Latinos in Dallas and Chicago

"Mexican food is different in Dallas," I said over dinner when visiting this weekend. "Come for the real thing, eh?" asked the waiter snarkily. I'm not sure what counts as 'real' ethnic food, but one thing's for sure: Chicago is home to 300,000 more Latinos than Dallas. Next time I want a big glass of horchata, I'm going down to Cermak and Damen to visit my aunt.

Bridge Release Party

Super-kewl lit/music/film magazine Bridge Magazine will be throwing an issue release party this Thursday. The issue is a monster 400+ pages and filled with great material - including the Advanced Artists and Alternos role playing system by Yours Truly. So if you've ever wanted to role-play a 6th level goth poet, come on by and pick up your copy!

Last Green City Market

Tomorrow is the last of this year's Green City Markets, the only completely organic and sustainable farmers market in the city. There's still an abundance of apples, squash, corn, late-season berries, greens, and other produce, as well as cider, crepes, breads, and pastries. In Lincoln Park on Clark just north of North, Wednesday, 7am-1pm.

Chicago By El

The Daily Northwestern, apparently concerned that not enough students were braving the El, put out a 16-page section on the city's train system. Articles range from cajoling to educational -- one includes a brief interview with the "voice of the CTA."

Keep Yer Hands in Da Stands!

...will be chanted throughout Wrigley in 2004. Apparently, these special jackets will be given out to the first 10 rows next season. Gapers' Block — for all your sporting news.

Meningitis vaccination program over.

The city has wrapped up its emergency meningitis vaccination program, after determining that they had pretty much reached their target crowd. Total vaccinations: more than 14,000.

American Diner Museum

A few months ago on Gapers' Block, Brian Sobolak picked his Six Qualities of a Good Diner. For anyone interested in diners, check out the American Diner Museum. Although the physical museum has not yet opened, the website includes a variety of resources including news and events, sponsored diner tours, diner history and culture, and even listings of diners for sale.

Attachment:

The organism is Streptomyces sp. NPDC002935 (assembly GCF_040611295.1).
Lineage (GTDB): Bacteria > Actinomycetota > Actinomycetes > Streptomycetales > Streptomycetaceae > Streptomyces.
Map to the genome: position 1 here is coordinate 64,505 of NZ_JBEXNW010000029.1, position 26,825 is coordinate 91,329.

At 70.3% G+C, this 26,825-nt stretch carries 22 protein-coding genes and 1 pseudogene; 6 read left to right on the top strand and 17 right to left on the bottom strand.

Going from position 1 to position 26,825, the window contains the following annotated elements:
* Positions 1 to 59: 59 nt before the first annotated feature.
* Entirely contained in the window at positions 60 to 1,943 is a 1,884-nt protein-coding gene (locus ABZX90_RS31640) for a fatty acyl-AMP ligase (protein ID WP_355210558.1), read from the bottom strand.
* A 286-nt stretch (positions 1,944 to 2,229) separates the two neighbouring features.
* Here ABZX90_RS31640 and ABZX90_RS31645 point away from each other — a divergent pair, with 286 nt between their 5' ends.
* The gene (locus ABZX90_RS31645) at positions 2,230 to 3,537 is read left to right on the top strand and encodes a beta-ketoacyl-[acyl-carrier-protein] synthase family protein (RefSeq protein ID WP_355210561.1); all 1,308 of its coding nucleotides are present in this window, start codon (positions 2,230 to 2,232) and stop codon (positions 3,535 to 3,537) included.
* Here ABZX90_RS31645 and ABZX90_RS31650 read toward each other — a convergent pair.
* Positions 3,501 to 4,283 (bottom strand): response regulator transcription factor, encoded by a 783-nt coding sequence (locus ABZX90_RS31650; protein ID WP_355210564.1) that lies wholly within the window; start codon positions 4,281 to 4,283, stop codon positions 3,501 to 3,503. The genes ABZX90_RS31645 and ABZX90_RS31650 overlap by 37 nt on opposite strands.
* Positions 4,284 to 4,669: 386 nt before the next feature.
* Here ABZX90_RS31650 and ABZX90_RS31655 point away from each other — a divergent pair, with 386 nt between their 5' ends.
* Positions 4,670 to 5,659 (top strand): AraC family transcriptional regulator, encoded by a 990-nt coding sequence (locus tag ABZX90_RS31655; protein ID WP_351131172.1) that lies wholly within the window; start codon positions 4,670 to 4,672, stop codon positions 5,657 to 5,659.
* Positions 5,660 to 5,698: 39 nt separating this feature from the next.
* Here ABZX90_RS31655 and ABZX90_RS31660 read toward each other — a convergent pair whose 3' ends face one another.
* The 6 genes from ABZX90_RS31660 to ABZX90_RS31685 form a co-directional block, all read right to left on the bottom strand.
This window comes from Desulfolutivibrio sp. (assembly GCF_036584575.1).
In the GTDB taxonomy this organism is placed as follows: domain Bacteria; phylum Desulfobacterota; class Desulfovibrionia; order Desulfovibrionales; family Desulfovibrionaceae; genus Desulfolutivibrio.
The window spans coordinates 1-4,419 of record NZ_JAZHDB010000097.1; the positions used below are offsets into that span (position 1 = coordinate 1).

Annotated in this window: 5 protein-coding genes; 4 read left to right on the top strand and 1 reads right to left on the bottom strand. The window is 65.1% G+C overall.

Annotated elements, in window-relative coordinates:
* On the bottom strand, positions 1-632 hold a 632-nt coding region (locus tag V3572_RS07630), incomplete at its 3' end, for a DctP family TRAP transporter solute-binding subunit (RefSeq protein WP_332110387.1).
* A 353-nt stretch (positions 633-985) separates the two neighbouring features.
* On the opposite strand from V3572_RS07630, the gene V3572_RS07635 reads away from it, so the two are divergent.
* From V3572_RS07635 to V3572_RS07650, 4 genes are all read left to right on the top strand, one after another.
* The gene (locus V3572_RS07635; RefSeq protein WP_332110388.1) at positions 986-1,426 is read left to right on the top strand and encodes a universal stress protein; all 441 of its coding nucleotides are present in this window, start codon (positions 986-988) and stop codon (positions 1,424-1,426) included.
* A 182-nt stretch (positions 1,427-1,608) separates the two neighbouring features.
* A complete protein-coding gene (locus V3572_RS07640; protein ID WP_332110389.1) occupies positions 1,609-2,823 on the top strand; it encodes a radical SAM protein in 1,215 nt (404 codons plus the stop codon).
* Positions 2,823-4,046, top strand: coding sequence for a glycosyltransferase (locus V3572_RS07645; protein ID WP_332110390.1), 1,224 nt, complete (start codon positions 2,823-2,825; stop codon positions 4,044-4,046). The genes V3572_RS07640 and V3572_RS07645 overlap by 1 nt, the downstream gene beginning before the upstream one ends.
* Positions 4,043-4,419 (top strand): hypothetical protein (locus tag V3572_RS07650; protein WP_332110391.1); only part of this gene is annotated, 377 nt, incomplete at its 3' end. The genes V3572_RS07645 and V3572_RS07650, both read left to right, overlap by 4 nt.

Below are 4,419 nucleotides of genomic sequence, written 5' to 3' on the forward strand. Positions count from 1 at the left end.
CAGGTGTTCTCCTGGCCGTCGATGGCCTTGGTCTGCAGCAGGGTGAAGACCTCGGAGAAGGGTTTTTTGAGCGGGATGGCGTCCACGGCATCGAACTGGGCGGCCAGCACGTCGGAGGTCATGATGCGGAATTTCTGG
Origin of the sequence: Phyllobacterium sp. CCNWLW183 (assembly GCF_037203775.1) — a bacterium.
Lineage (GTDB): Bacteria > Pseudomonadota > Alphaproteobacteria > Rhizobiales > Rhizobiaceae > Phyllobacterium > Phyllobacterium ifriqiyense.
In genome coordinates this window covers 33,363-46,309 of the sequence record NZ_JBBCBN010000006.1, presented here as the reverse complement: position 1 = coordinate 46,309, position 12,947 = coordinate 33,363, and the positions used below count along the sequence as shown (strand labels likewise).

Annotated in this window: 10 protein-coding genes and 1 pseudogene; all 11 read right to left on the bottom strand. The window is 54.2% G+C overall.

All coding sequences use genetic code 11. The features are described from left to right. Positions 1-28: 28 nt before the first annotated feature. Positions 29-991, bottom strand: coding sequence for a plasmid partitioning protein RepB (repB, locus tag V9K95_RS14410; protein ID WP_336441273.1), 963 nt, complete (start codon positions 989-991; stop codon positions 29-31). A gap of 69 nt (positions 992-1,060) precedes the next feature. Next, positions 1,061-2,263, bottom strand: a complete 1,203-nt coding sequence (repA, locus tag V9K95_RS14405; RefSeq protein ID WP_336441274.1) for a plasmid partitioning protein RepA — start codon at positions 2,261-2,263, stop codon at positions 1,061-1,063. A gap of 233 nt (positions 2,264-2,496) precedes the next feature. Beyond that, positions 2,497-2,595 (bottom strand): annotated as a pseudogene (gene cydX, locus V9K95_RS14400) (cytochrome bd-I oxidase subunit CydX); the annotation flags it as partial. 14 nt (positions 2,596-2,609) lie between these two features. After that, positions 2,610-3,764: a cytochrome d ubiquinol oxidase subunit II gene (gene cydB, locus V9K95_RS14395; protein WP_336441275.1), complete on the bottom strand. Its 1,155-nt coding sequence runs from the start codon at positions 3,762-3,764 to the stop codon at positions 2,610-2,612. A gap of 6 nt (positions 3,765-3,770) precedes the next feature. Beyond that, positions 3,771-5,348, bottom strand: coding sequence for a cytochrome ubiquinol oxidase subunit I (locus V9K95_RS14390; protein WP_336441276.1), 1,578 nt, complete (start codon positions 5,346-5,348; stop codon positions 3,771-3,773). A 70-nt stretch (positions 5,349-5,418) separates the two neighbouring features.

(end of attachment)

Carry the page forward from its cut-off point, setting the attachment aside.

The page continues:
Neo's Far Out Costume Contests!

I like totally know you've still got your pegged jeans and plastic bangle bracelets from the '80s and Neo like totally is giving away $250 to the most rockinest '80s/New Wave costume this Thursday. Fer sure!

DC Video Shoot / Halloween Party

Chicago band Dolorous Canter is filming a music video and because one of the main scenes requires a party of sorts, the band has decided to hold a Halloween party. The party will be held this Friday Oct. 31st at a secret location in the city (think large warehouse). There will be good times, some food & beverages and you'll be in the video. Because of the nature of this project, dislosure of location, time and details will be via e-mail. If you're interested, drop a line to naz at absenter dot org.

A farmers market of your own

More than 6,000 New Yorkers subscribe to organic-produce buying clubs, and it's not just the yuppies. In Chicago, one can still subscribe to the 2004 season of Angelic Organics at a discounted rate or look into King's Hill Farm. Related: USDA info on Community Supported Agriculture.

Black Chicago Memories

Timuel Black's upcoming book, "Bridges of Memory: Chicago's First Wave of Great Migration," narrates the history of African-Americans in the city from the 1920s to present. The Sun-Times has an interview and review of Black and the book.

Sound Opinions on TV

Sound Opinions, "the world's only rock'n'roll talk show," airs every Tuesday night at 11pm on WXRT (93.1 FM), but did you know it's now also on TV? Catch hosts Greg Kot and Jim DeRogatis (rock critics for the Trib and Sun-Times, respectively) on WTTW Channel 11 Sunday nights at 10:30pm.


Stitch-n-Bitch isn't just the name of a group of knitters who get together once a week. Its now the title of a knitting book written by Debbie Stoller, the co-founder and editorial director of Bust magazine. While Debbie founded the New York knitting group, Brenda Janish (whose knitted catbed pattern appears on page 228) founded the Chicago chapter. There are more than 500 members on the list-serv, the group just celebrated its third anniversary and it's outgrown several coffee shops. (They're together every Tuesday night from 7-9 at the Art Gallery Kafe.) Jennifer Mindel, a Chicago graphic designer and s-n-b member, designed the "Windy City Scarf," which appears on page 159 and seems perfect for the weather headed our way.

Bill Hicks